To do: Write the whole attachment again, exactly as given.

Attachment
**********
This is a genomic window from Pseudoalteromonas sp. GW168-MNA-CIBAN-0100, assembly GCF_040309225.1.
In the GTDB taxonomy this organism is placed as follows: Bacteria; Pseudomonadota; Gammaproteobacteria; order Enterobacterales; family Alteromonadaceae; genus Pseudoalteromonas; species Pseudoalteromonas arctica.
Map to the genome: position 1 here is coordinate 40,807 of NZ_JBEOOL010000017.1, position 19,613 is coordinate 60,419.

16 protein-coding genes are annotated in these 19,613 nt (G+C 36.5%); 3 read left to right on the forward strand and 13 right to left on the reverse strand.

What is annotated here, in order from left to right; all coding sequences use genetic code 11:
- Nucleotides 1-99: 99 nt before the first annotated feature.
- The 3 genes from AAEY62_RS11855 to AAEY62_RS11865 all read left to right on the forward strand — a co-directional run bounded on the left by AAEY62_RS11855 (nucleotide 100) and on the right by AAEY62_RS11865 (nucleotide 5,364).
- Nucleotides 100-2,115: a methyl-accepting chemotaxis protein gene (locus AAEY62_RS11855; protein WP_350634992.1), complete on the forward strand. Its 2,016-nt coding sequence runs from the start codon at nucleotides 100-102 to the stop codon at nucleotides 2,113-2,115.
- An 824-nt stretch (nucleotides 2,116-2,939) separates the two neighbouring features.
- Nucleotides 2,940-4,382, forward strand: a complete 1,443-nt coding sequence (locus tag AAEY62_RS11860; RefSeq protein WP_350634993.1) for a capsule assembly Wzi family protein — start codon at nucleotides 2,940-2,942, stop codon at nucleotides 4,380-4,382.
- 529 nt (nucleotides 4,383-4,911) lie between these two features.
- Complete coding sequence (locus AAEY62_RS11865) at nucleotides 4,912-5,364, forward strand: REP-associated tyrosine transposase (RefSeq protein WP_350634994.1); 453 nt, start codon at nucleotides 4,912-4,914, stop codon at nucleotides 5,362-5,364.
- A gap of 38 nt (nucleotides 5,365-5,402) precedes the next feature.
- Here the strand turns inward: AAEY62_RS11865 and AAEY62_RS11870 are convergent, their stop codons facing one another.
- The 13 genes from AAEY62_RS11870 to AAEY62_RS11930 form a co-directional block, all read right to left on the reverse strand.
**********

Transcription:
This is a genomic window from Pseudoalteromonas sp. GW168-MNA-CIBAN-0100, assembly GCF_040309225.1.
In the GTDB taxonomy this organism is placed as follows: Bacteria; Pseudomonadota; Gammaproteobacteria; order Enterobacterales; family Alteromonadaceae; genus Pseudoalteromonas; species Pseudoalteromonas arctica.
Map to the genome: position 1 here is coordinate 40,807 of NZ_JBEOOL010000017.1, position 19,613 is coordinate 60,419.

16 protein-coding genes are annotated in these 19,613 nt (G+C 36.5%); 3 read left to right on the forward strand and 13 right to left on the reverse strand.

What is annotated here, in order from left to right; all coding sequences use genetic code 11:
- Nucleotides 1-99: 99 nt before the first annotated feature.
- The 3 genes from AAEY62_RS11855 to AAEY62_RS11865 all read left to right on the forward strand — a co-directional run bounded on the left by AAEY62_RS11855 (nucleotide 100) and on the right by AAEY62_RS11865 (nucleotide 5,364).
- Nucleotides 100-2,115: a methyl-accepting chemotaxis protein gene (locus AAEY62_RS11855; protein WP_350634992.1), complete on the forward strand. Its 2,016-nt coding sequence runs from the start codon at nucleotides 100-102 to the stop codon at nucleotides 2,113-2,115.
- An 824-nt stretch (nucleotides 2,116-2,939) separates the two neighbouring features.
- Nucleotides 2,940-4,382, forward strand: a complete 1,443-nt coding sequence (locus tag AAEY62_RS11860; RefSeq protein WP_350634993.1) for a capsule assembly Wzi family protein — start codon at nucleotides 2,940-2,942, stop codon at nucleotides 4,380-4,382.
- 529 nt (nucleotides 4,383-4,911) lie between these two features.
- Complete coding sequence (locus AAEY62_RS11865) at nucleotides 4,912-5,364, forward strand: REP-associated tyrosine transposase (RefSeq protein WP_350634994.1); 453 nt, start codon at nucleotides 4,912-4,914, stop codon at nucleotides 5,362-5,364.
- A gap of 38 nt (nucleotides 5,365-5,402) precedes the next feature.
- Here the strand turns inward: AAEY62_RS11865 and AAEY62_RS11870 are convergent, their stop codons facing one another.
- The 13 genes from AAEY62_RS11870 to AAEY62_RS11930 form a co-directional block, all read right to left on the reverse strand.